Australia: The Land Where Time Began

A biography of the Australian continent 

Willandra Lakes Hominid 50

In 1980 the skull and some arm, hand and foot bones were found on the surface near Lake Garnpung, not far from Lake Mungo.

This skull and limb bones, the 50 th find of human remains from the Willandra region, Willandra Lakes Hominid 50 (WLH 50), is the most significant of the finds in the area. It is believed the bones eroded out of the Mungo sediment, but as they weren't in situ in their original site, or which layer, is not known. The author of the paper to be published on the detailed analysis of the remains describes it as "much more robust and archaic than any Australian hominid found previously ".

An unusual feature of this skull is its preservation, the bone has been completely replaced by silica, the same process as opalisation. It has been said that this man is so robust he makes the Kow Swamp man look gracile, quite a statement, given that the most extreme of the Kow Swamp skulls was more robust than H erectus. The cranium is 210 mm long and very wide. The average thickness of the cranial vault bone is 16 mm. There is a continuous torus above the eyes formed by the massive brow ridges, and a flat, receding forehead. The occipital region of the skull is even more archaic than the other features, displaying substantial cranial buttressing. The neck muscles are huge and the extremely wide skull with the greatest width occurring very low in back view. The width difference above and below the ears is much greater than in any modern people. Combined with these extremely archaic features is a very large brain. With an endocranial capacity of 1450 ml it is much higher than the average of 1300 ml for modern skulls. Like the Kow Swamp people, the skull is flask-shaped from above, all the rugged features in the Kow Swamp people are much more pronounced in this skull. It is unfortunate that the face, jaw and teeth of this skull are missing. enough of the rest of the body was found to suggest that his body was equally as massive as the skull. The surviving elbow bone is enormous.

The small amount of bone remaining gave an electron spin resonance (ESR) date of 29,000 +/- 5,000 BP, and more recently an OSL dating of 25,000 BP was measured. Some believe that it is more likely to be closer to 35,000 BP at least. There is disagreement about the connections between WLH 1 and WLH 50. Some claim it is simply not possible to have WLH 50 descended from people like WLH 1 because of the extreme difference in proportions as well as the form of the two. The skull bones of WLH 50 is 15-19 mm thick, those of WLH 1 is 2 mm thick.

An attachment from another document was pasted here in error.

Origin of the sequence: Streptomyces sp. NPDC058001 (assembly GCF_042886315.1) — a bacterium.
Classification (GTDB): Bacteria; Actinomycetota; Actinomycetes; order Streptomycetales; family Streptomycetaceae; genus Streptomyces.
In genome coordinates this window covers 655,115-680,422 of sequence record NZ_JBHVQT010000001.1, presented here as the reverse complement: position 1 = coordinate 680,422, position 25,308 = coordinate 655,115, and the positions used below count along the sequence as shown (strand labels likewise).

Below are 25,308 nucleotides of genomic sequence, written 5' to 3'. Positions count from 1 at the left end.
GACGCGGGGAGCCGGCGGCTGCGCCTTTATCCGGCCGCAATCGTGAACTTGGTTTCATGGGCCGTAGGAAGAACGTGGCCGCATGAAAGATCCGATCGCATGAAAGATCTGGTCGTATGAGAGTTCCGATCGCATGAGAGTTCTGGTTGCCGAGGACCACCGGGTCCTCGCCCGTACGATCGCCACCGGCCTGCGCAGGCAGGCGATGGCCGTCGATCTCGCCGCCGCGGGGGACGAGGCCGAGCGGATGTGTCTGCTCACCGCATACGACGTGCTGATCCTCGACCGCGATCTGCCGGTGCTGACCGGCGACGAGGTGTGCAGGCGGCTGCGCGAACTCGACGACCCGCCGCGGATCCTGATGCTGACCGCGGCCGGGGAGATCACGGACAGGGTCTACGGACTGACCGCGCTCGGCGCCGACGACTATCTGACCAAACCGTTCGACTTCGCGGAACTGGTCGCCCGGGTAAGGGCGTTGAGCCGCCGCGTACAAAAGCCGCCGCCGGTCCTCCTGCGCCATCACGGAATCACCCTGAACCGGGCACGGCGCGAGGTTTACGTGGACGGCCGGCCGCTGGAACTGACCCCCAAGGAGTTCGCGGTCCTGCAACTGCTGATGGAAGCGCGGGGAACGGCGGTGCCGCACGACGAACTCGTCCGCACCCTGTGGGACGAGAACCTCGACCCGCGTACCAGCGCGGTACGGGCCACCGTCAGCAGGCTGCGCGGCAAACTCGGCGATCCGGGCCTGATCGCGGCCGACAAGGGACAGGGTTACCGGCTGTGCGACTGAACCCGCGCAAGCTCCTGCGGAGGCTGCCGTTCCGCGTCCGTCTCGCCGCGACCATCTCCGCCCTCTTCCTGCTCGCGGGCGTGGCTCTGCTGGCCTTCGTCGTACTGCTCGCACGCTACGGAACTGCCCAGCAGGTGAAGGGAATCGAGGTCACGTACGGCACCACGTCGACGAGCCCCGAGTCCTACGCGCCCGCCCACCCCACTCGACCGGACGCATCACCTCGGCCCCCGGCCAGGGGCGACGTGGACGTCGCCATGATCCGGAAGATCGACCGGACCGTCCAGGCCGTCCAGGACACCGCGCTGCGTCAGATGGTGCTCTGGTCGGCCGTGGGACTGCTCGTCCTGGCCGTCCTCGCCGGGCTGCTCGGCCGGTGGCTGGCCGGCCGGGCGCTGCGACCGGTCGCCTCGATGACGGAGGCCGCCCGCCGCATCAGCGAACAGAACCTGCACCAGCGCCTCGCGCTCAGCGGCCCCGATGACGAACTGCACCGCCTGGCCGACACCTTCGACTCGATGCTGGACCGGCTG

Chris Stringer of the Natural History Museum in London took detailed measurements of WLH 50 and concluded that when the size was taken into account it was of modern type, but in shape it is closer to the Skhul-Qafzeh crania than to the other Australian samples. It now appears that the individual may have had a genetic blood disorder that in Indonesia, where it is believed the Aboriginal People came from, helps protect against malaria. One feature of the cranial thickening in WLH 50 is that it differs from other modern Aboriginal People, in that whereas it is common for the modern male Aboriginal skulls to have some thickening in parts of the cranial vault, WLH 50 had it over the entire vault. If WLH 50 did in fact have a blood disorder it might mean that he was one of the earliest arrivals from Indonesia as there was no malaria in his new home it would be eliminated from the gene pool over the millennia since his arrival in Australia. As at least some of the oldest dated sites in Australia are of a gracile people, maybe he was among, or descended from, more recent arrivals, that still carried the blood disorder that was lost from the gene pool of people who had been in Australia longer, where there was no endemic malaria.

The confusion over the actual dating of the skull, the silica replacement of the bone indicating a very long burial, while the dating was difficult because of the isolated position of the skull, with no possibility of dating associated material, allows some to hold the view that it may actually be more than 35,000 years old.

Sources & Further reading

  1. Josephine Flood, Archaeology of the Dreamtime, J. B. Publishing, 2004
  2. Phillip J. Habgood & Natilie R. Franklin, The revolution that didn't arrive: A review of Pleistocene Sahul, Journal of Human Evolution, 55, 2008


  1. WLH 50
  2. Halfway Human
  3. Human origins and antiquity in Australia: an historical perspective
Author: M. H. Monroe
Last updated 27/02/2011


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